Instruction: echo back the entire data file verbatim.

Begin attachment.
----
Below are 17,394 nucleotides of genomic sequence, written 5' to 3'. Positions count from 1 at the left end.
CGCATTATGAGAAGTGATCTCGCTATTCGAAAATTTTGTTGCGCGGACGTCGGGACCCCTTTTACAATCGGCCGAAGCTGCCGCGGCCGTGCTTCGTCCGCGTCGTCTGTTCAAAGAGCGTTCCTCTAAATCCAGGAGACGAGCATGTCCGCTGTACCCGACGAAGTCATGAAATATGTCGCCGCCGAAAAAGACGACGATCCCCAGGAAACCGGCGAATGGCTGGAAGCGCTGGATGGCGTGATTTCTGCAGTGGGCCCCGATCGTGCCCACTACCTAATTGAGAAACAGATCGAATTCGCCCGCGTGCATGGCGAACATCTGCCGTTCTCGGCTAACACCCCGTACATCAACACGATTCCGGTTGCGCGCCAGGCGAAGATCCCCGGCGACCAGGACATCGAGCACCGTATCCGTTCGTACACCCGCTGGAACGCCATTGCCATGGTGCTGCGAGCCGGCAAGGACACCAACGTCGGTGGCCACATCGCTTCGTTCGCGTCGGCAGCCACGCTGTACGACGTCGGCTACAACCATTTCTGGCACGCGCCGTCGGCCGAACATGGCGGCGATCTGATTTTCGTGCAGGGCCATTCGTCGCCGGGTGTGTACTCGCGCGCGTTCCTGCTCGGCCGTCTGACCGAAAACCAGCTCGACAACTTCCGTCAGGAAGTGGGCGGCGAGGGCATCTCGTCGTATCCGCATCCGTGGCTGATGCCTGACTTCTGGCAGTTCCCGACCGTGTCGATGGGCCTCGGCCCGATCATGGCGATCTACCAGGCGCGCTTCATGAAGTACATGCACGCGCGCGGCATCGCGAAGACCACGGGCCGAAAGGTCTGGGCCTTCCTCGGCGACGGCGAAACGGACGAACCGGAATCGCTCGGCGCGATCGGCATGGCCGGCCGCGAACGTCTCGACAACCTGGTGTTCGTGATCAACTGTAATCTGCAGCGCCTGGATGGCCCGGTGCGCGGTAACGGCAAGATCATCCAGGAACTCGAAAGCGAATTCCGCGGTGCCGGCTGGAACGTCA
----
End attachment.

Below are 17,394 nucleotides of genomic sequence, written 5' to 3'. Positions count from 1 at the left end.
CGCATTATGAGAAGTGATCTCGCTATTCGAAAATTTTGTTGCGCGGACGTCGGGACCCCTTTTACAATCGGCCGAAGCTGCCGCGGCCGTGCTTCGTCCGCGTCGTCTGTTCAAAGAGCGTTCCTCTAAATCCAGGAGACGAGCATGTCCGCTGTACCCGACGAAGTCATGAAATATGTCGCCGCCGAAAAAGACGACGATCCCCAGGAAACCGGCGAATGGCTGGAAGCGCTGGATGGCGTGATTTCTGCAGTGGGCCCCGATCGTGCCCACTACCTAATTGAGAAACAGATCGAATTCGCCCGCGTGCATGGCGAACATCTGCCGTTCTCGGCTAACACCCCGTACATCAACACGATTCCGGTTGCGCGCCAGGCGAAGATCCCCGGCGACCAGGACATCGAGCACCGTATCCGTTCGTACACCCGCTGGAACGCCATTGCCATGGTGCTGCGAGCCGGCAAGGACACCAACGTCGGTGGCCACATCGCTTCGTTCGCGTCGGCAGCCACGCTGTACGACGTCGGCTACAACCATTTCTGGCACGCGCCGTCGGCCGAACATGGCGGCGATCTGATTTTCGTGCAGGGCCATTCGTCGCCGGGTGTGTACTCGCGCGCGTTCCTGCTCGGCCGTCTGACCGAAAACCAGCTCGACAACTTCCGTCAGGAAGTGGGCGGCGAGGGCATCTCGTCGTATCCGCATCCGTGGCTGATGCCTGACTTCTGGCAGTTCCCGACCGTGTCGATGGGCCTCGGCCCGATCATGGCGATCTACCAGGCGCGCTTCATGAAGTACATGCACGCGCGCGGCATCGCGAAGACCACGGGCCGAAAGGTCTGGGCCTTCCTCGGCGACGGCGAAACGGACGAACCGGAATCGCTCGGCGCGATCGGCATGGCCGGCCGCGAACGTCTCGACAACCTGGTGTTCGTGATCAACTGTAATCTGCAGCGCCTGGATGGCCCGGTGCGCGGTAACGGCAAGATCATCCAGGAACTCGAAAGCGAATTCCGCGGTGCCGGCTGGAACGTCA